As you can see, with clearly defined engagement indicators, upon receiving survey results, you’ll know what exactly is going on with your workforce and how they are feeling. For example, if your survey results come back and Management is the lowest scoring engagement indicator, you’ll know that you need to do further digging to see where the problem is stemming from. Employee Engagement Influencers If you have a set of engagement indicators that you feel are crucial to measure, but still want to track additional topics, you may want to think about creating engagement influencers. Engagement influencers are topics that don’t directly drive or drain engagement but influence one or more of the engagement indicators. These are topics that are important for your organization to measure but not as pressing of issues. Topics such as diversity and inclusion and accountability are examples of influencers. If you have a solid engagement indicator strategy, it should be easy for you to map influencers back to your indicators to see how they are impacting individual indicators. Additional Metrics to Track: eNPS and Retention In addition to measuring the set of engagement indicators that are directly driving and draining engagement, it’s a best practice to measure eNPS and retention at your organization. These are two critical numbers that you can report as an HR/People department up to your executive team.
What is eNPS?
eNPS is a measurement of an employee’s willingness to recommend employment at their organization.
But more broadly, it’s a measure of employee satisfaction and helps companies establish a single, trendable metric that can be directly tied to business results. eNPS can be a leading indicator of employee engagement trends at a company and we continue to see a trend, or best practice, of companies including this critical number in company-wide and HR departmental Key Performance Indicator dashboards. But while eNPS is a strong measure of employee sentiment and is frequently tracked, it is not a precise indicator of overall engagement levels nor does it offer actionable insights. Tracking retention is also great to see if there are any attrition risks within the organization. This is simply asking employees how long they plan on staying with the organization. Tracking this metric on a continuous basis will give you a snapshot into what attrition will look like over the next twelve months. You will be able to see how these numbers ebb and flow over time.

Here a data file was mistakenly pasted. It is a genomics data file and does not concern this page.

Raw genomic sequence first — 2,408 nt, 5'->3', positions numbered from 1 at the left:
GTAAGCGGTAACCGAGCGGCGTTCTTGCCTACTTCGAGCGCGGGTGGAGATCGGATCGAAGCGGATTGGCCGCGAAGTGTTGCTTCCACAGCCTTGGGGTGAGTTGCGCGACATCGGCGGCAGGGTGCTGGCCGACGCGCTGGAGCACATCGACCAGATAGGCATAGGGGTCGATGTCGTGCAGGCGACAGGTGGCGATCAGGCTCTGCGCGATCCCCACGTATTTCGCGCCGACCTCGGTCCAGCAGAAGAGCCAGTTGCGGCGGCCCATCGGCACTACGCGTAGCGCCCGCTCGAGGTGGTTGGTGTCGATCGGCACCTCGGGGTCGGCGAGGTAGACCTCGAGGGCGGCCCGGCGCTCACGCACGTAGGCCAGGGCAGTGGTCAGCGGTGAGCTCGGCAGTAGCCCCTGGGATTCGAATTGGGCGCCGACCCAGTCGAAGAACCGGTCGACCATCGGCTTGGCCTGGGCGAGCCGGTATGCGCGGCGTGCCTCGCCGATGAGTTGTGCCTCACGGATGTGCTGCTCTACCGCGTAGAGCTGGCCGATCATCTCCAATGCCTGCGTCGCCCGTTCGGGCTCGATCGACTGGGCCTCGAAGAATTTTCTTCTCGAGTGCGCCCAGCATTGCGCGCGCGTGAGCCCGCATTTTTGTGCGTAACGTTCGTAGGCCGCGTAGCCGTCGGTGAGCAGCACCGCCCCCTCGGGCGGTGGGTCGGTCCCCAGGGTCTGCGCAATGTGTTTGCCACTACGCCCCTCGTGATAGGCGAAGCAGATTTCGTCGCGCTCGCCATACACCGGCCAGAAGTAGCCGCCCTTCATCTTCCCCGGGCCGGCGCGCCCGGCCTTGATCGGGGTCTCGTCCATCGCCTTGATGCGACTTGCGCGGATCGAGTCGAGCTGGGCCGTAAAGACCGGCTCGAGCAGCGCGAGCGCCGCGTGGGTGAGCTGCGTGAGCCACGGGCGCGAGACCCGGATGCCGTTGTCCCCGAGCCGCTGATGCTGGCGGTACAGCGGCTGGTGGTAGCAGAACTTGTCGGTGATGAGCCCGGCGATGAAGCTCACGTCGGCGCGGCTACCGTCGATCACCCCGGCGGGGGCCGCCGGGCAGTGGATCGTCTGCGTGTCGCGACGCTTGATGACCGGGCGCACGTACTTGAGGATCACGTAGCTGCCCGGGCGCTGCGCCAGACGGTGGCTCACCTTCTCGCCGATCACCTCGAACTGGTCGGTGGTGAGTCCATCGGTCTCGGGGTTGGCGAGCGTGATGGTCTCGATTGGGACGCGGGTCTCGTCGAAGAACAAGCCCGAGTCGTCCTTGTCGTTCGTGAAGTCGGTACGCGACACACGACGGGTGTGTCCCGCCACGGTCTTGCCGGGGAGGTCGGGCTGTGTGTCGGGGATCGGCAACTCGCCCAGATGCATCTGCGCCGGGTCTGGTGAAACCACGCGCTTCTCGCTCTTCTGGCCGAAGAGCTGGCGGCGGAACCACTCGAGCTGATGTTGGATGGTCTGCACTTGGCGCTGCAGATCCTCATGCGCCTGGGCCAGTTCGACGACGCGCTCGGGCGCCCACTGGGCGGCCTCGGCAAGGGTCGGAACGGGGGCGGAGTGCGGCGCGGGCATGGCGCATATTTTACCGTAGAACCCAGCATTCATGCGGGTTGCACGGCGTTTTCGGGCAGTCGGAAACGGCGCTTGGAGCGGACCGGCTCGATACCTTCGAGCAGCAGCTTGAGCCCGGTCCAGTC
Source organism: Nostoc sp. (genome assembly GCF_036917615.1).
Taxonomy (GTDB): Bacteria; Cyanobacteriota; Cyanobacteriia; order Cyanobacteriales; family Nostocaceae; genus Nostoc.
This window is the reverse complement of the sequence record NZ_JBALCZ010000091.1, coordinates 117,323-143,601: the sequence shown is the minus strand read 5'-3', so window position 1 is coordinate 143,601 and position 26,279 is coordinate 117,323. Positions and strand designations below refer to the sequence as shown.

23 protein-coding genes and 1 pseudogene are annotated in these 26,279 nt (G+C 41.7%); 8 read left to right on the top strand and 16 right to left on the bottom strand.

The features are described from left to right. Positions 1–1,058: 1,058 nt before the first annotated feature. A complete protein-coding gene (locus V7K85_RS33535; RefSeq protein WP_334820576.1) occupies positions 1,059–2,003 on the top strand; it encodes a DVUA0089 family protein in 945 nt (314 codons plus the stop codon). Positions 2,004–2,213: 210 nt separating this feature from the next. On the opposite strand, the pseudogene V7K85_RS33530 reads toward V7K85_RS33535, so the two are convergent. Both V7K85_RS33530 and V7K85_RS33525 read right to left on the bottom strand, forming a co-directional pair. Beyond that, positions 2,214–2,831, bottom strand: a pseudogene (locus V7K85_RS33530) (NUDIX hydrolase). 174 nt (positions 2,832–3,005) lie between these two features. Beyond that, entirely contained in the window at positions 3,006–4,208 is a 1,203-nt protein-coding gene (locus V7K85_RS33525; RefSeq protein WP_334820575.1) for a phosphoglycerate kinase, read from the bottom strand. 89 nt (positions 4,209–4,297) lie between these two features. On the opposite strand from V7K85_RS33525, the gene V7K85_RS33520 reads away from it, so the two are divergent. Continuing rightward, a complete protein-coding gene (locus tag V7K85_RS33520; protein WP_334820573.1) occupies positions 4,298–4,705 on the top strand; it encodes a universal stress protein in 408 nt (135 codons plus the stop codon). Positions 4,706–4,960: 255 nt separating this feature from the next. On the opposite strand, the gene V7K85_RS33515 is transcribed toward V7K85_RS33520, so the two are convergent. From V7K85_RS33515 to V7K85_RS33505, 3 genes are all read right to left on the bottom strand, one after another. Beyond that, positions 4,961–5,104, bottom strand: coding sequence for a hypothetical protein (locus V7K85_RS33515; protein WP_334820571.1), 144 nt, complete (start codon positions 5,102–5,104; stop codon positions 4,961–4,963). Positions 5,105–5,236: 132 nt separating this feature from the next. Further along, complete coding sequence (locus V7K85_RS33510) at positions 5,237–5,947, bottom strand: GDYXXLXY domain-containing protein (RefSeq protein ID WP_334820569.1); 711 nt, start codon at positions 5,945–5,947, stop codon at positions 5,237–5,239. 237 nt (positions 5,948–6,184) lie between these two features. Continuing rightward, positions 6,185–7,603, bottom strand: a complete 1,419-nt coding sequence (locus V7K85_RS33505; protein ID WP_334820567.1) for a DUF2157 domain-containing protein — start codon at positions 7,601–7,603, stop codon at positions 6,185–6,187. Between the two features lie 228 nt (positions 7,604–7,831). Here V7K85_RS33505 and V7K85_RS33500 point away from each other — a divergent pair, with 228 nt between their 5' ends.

Step 3: Draft a Balanced Engagement Survey
You’ve now clearly defined engagement and the topics that are important for your organization to measure. Now you can begin the most tricky part of survey design – picking your questions. So before jumping in, let’s first discuss the three most common mistakes we see made during survey design:
1. Asking Too Many Questions – In an effort to get a “complete picture”, companies will often ask 50-60 questions thinking that they’re covering all of their bases. While this is noble, the modern employee doesn’t have the patience to fill out a survey this long, and if you have a focused approach to surveying, you won’t need this many questions to get a complete understanding of how your employees are feeling.
2. Over-Indexing – If you’re going to target 5-6 engagement indicators, over-indexing means focusing heavily on 1-2 indicators. For example, if Company X is asking 10 questions a piece related to management and communication, but only 2-3 questions for the other indicators, they will not be adequately measuring all of their indicators. Further below, we’ll discuss what the right mix of questions looks like.
3. Asking For Excessive Qualitative Feedback – We see a lot of companies wanting to ask for qualitative feedback after every single question that’s on a rating scale. By the end of their survey, they’ve already asked for 10-15 qualitative responses. The risk is that you will get inundated with too much data OR your employees will leave feedback that is unrelated to what you’re asking for feedback on. We think instead you should be very focused with the qualitative questions that you do ask.